At our firm, we have handled cases and have ongoing cases wherein the allegations of fraud, breach of fiduciary duty and / or negligence were made or have been made against investment advisors who were registered with a professional body such as the OSC, MFDA or IRROC when they first met their clients, but were disciplined and / or became unlicenced at some point when dealing with their clients. In almost all cases the unlicensed investment advisors failed to disclose this event to their clients, and then went on to continue providing investment advice to them. Most such cases settle or proceed to judgment on a default basis. We have not had a case against a defrocked investment advisor go to trial.

On November 21, 2019, the Alberta courts released the judgment in Agar Corporation Ltd. v. Lee, 2019 ABQB 886. This case provides a good summary of the process the Court will follow in determining liability and damages in defrocked investment advisor fraud scenarios. The plaintiff, Agar Corporation Ltd. (“ACL”), through its operating mind Joram Agar, sued Canada Monetary Corp. (“CMC”) and its operating mind, Chun Him Laurence Lee, for fraud, breach of fiduciary duty, and negligence relating to two investments: a $2M investment with Lee’s company CMC, and a $100,000 investment into a company known as Groundstar Resources Inc. (“Groundstar”).

The Claim of ACL

ACL alleged that in April 2012 Mr. Lee abused his position of trust as ACL’s investment advisor when he recommended a $2 M investment in CMC, a company in which Mr. Lee was an officer and director, without disclosing his involvement and without disclosing the risks associated with the investment. ACL further alleged that Mr. Lee recommend the investment despite knowing it was not suitable to ACL’s investment objectives. ACL also alleged that Mr. Lee breached his fiduciary duties as ACL’s investment advisor, or was negligent, when he directed ACL’s investment in Groundstar, a company that he later became a director of. ACL alleged that Mr. Lee knew this also was not a suitable investment at the time it was made.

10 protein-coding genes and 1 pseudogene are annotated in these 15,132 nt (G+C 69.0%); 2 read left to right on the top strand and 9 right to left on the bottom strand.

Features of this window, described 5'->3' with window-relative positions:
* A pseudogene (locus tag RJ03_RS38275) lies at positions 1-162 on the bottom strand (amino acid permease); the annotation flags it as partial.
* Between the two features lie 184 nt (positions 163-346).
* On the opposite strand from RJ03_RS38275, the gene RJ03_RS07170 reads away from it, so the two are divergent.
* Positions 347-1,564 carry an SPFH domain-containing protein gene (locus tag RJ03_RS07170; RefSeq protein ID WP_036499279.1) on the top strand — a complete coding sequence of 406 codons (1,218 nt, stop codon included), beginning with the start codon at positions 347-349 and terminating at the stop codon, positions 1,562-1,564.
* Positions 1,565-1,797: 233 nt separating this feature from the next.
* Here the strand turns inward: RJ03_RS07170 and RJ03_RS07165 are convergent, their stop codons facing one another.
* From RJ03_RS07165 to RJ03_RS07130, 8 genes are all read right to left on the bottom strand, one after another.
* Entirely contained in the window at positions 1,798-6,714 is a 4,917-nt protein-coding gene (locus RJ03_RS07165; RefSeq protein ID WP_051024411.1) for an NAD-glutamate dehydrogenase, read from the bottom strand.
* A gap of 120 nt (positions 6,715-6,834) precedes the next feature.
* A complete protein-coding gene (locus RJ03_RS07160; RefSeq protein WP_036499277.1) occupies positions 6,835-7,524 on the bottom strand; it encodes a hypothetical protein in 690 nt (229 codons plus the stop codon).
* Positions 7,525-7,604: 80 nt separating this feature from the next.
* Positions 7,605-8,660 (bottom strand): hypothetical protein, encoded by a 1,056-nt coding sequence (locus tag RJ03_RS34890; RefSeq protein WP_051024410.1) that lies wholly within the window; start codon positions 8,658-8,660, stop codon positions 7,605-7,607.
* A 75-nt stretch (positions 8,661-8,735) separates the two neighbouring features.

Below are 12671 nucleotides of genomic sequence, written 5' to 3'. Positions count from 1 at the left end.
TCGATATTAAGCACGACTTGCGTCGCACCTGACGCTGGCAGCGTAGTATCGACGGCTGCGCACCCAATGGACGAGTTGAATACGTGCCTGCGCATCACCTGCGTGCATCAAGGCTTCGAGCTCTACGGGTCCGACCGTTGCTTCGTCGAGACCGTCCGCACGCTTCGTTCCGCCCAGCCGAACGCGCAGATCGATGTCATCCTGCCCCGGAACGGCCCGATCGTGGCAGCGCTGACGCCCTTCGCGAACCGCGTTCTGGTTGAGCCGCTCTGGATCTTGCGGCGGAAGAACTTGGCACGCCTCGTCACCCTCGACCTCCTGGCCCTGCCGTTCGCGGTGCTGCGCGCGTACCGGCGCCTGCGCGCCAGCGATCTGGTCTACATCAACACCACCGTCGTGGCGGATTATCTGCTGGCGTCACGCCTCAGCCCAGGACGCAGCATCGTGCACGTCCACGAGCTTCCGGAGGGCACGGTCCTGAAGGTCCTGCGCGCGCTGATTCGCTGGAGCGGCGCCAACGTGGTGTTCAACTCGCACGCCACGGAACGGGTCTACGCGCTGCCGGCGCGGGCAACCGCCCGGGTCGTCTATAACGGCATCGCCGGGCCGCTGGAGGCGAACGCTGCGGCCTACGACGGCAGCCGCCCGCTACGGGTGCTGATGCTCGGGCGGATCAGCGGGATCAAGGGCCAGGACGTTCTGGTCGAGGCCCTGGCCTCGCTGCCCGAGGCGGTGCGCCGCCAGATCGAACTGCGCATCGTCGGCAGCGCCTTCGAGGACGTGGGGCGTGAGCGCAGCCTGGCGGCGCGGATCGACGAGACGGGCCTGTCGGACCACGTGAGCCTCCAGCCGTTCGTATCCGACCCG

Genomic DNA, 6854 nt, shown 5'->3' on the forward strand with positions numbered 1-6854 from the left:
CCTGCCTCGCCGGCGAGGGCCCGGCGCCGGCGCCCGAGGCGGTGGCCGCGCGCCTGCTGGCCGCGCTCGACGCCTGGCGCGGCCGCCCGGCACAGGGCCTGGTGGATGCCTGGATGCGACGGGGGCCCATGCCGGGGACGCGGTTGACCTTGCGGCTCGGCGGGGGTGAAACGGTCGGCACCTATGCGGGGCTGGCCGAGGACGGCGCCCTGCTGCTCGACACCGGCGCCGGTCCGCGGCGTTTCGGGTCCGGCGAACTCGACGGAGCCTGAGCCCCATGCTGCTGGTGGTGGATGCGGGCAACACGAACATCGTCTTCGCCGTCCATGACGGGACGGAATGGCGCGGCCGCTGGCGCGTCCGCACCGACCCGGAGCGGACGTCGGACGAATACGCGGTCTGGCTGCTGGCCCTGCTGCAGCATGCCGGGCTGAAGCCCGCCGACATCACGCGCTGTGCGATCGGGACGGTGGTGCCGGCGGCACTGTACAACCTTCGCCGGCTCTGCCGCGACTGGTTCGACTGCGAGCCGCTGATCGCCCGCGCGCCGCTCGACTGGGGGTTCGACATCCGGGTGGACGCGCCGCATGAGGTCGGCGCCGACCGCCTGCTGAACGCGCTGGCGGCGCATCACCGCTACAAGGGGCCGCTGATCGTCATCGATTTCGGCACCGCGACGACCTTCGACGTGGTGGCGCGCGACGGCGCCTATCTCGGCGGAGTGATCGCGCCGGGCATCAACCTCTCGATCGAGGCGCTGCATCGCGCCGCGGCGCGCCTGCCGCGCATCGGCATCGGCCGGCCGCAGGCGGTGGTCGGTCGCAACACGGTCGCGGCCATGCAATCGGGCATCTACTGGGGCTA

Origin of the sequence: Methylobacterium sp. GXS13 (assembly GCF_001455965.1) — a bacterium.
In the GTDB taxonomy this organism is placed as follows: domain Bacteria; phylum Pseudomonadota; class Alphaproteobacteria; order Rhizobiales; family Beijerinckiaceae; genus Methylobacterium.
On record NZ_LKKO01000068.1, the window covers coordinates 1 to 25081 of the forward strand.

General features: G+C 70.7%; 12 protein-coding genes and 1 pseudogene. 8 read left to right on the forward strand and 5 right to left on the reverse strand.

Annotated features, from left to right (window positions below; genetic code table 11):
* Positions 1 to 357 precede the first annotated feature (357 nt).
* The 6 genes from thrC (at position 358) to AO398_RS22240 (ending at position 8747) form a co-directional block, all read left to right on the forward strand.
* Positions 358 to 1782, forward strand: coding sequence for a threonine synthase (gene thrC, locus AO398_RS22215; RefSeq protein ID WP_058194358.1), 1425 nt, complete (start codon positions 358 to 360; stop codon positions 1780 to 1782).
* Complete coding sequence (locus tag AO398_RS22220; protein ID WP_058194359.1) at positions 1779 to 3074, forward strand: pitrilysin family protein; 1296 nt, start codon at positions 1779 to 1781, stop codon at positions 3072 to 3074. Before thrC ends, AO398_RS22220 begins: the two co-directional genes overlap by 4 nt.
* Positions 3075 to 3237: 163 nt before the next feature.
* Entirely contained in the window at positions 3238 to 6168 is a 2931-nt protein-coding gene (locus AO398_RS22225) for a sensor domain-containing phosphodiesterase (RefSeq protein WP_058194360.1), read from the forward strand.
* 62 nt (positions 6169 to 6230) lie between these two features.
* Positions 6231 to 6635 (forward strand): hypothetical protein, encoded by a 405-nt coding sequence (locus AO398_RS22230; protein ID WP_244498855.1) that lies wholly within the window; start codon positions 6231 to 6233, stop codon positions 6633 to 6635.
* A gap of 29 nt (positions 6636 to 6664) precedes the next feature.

Mr. Lee’s defence was that he ceased to be ACL’s advisor in February 2012 – before the impugned investments were made – as he had resigned his position with HSBC. Mr. Lee denied owing ACL any of the duties of an investment advisor then or thereafter. With respect to the Groundstar investment, Mr. Lee submitted that he merely recommended the securities to ACL’s investment advisor for consideration. In the alternative, Mr. Lee alleged that ACL was fully informed of the risks associated with the CMC and Groundstar investments and of his interest in those companies at the time of the investment. Finally, Mr. Lee denied that the CMC and Groundstar investments were unsuitable given ACL’s investment objectives.

As will be seen below, a relevant issue in this action was that ACL also sued National Bank Financial Ltd. and National Bank Financial Inc. (“National Bank”) in respect of these same investments losses. ACL’s claims against National Bank were resolved prior to the trial of Mr. Lee and CMC. That resolution was memorialized in a Pierringer Agreement which was approved by the Court. As a result, the trial proceeded solely against the defendants Mr. Lee and CMC. The defendant CMC was defunct by the time of trial.


With respect to ACL’s fraud allegation, the Court summarized the elements of the tort of civil fraud as found in the Supreme Court decision of Bruno Appliance and Furniture, Inc. v Hryniak, 2014 SCC 8:

  1. false representations made by the defendant;
  2. some level of knowledge of the falsehoods by the defendant (direct knowledge or recklessness);
  3. the false representations caused the plaintiff to act; and
  4. the plaintiff incurred a loss.

The Court held that while the standard of proof is the civil balance of probabilities, evidence of fraud must be clear and convincing: TWT Enterprises Ltd v Westgreen Developments Ltd, 1992 ABCA 211, at para 40.

  1. The Findings of False Representation and Omissions by the Investment Professional

The Court held that a false representation includes express dishonesty, like deceitful or false statements, and / or the deliberate non-disclosure of material facts: Precision Drilling Canada Limited Partnership v. Yangarra Resources Ltd., 2017 ABCA 378 at para 24. It also includes incomplete disclosure or active concealment: Village on the Park (Re), 2009 ABQB 497 at para 58.

Fraud can also be found even where there is no intention to injure the person to whom the statement is made: Bruno Appliance at para 18. The fact that rogue did not believe he was doing anything wrong or had no intention to harm the recipient is irrelevant to a determination of whether his conduct amounts to a false representation. The intention to deceive is distinct from an intention to harm: Village on the Park at para 89.

The Court held that the investment advice given by Mr. Lee on April 12, 2012, was misleading and omitted material facts regarding the nature of the CMC investment and the status of Mr. Lee’s license. Mr. Lee’s representations were designed to ensure that ACL believed that CMC was funded to undertake the business that Mr. Lee hoped it was.